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Frederick Douglass

New York

51

Guided by his own experiences in bondage, Frederick Douglass became America’s leading African American abolitionist.

As a youth and after several failed escape attempts, Douglass the freedom seeker disguised himself as a sailor and headed northward. With the assistance of Underground Railroad operatives, Douglass reached New York and freedom.

Douglass became the leading voice on the abolitionist lecture circuit. In 1845 he published his remarkable autobiography.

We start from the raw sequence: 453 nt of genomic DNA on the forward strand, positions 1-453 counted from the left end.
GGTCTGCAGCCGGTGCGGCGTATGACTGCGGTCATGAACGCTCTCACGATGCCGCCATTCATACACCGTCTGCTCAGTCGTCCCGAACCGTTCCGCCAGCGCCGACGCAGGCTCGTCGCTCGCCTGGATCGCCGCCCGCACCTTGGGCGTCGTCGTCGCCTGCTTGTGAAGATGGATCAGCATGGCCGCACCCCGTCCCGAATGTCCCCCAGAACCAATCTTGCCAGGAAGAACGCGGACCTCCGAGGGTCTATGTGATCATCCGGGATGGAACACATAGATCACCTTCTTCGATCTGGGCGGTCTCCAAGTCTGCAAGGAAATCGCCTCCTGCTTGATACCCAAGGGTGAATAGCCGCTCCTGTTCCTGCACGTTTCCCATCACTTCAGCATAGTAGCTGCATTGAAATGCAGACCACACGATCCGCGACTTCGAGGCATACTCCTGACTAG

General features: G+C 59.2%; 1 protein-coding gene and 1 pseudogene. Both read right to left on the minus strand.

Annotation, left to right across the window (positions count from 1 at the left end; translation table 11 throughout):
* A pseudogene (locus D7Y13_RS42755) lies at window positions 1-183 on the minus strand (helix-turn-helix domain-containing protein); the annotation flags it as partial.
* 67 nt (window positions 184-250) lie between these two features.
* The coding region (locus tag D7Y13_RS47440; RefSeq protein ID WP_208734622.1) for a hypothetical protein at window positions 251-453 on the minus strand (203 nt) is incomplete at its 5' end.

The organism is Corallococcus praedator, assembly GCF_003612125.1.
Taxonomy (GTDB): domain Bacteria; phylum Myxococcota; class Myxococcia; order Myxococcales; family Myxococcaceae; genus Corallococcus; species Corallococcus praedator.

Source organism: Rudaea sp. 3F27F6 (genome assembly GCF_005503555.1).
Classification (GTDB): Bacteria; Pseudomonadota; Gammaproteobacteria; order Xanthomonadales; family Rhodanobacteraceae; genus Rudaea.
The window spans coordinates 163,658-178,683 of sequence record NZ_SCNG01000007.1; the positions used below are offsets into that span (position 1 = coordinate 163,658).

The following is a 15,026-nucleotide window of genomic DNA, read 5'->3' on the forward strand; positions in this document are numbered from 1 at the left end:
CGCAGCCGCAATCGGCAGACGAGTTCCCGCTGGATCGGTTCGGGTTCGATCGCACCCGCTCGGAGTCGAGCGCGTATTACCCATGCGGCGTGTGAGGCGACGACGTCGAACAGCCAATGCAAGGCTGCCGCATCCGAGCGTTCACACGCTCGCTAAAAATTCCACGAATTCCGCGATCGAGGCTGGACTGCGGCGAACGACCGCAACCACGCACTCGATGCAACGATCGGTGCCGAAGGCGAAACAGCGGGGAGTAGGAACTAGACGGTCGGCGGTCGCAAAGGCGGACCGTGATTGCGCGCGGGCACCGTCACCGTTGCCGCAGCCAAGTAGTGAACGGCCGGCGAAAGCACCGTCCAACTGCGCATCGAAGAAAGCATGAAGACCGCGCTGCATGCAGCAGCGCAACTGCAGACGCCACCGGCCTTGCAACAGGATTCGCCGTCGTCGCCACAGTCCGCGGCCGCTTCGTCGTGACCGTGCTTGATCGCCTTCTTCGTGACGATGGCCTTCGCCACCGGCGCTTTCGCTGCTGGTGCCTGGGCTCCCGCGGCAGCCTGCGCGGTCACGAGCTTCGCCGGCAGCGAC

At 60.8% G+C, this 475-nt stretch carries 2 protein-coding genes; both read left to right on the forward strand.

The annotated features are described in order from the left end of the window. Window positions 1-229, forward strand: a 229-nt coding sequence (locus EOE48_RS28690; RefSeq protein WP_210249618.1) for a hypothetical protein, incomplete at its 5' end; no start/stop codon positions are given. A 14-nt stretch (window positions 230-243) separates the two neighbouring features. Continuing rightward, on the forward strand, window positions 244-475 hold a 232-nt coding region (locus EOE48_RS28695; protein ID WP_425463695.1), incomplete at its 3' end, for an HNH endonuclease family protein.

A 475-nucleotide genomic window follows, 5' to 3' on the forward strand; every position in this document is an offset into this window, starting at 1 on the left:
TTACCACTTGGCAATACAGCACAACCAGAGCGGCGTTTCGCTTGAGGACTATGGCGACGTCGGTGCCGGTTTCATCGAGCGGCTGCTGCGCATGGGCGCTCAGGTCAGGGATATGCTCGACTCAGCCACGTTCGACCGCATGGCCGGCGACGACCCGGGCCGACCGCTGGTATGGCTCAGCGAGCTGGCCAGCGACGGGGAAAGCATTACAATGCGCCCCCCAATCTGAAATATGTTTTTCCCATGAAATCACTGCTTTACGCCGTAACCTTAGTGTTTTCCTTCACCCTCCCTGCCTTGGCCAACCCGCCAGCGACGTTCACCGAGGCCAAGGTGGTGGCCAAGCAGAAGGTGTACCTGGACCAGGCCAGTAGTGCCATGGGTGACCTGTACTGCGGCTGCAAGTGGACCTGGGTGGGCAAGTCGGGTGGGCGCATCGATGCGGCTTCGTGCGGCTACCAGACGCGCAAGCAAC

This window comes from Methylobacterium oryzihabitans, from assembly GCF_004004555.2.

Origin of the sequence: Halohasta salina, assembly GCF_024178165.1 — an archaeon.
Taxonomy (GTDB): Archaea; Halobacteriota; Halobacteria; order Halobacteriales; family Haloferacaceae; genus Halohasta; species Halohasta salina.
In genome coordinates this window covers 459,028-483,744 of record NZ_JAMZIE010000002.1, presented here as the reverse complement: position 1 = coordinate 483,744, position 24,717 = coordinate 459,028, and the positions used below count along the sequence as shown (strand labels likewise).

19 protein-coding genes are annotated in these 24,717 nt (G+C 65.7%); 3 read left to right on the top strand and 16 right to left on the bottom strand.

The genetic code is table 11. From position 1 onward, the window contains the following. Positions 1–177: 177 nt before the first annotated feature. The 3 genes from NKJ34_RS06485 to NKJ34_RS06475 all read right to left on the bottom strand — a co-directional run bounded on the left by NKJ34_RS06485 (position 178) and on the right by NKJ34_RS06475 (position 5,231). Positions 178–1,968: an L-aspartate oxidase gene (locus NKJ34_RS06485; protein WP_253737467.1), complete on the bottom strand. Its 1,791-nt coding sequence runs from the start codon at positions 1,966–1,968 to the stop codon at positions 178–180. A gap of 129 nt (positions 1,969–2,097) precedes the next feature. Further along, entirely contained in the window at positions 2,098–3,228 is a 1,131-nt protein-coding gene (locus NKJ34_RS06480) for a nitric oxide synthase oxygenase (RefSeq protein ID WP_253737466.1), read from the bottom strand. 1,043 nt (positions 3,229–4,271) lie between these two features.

As an important stationmaster on the Underground Railroad he directly helped hundreds of freedom seekers on their way to freedom through his adopted hometown of Rochester, New York. As a publisher, Douglass’s North Star and Frederick Douglass’s Paper brought news of abolitionist activities to thousands of antislavery advocates.

During the Civil War, Douglass repeatedly urged President Lincoln to allow free African Americans to serve in Union armies; he was ultimately successful.

Learn more about Frederick Douglass at the link below.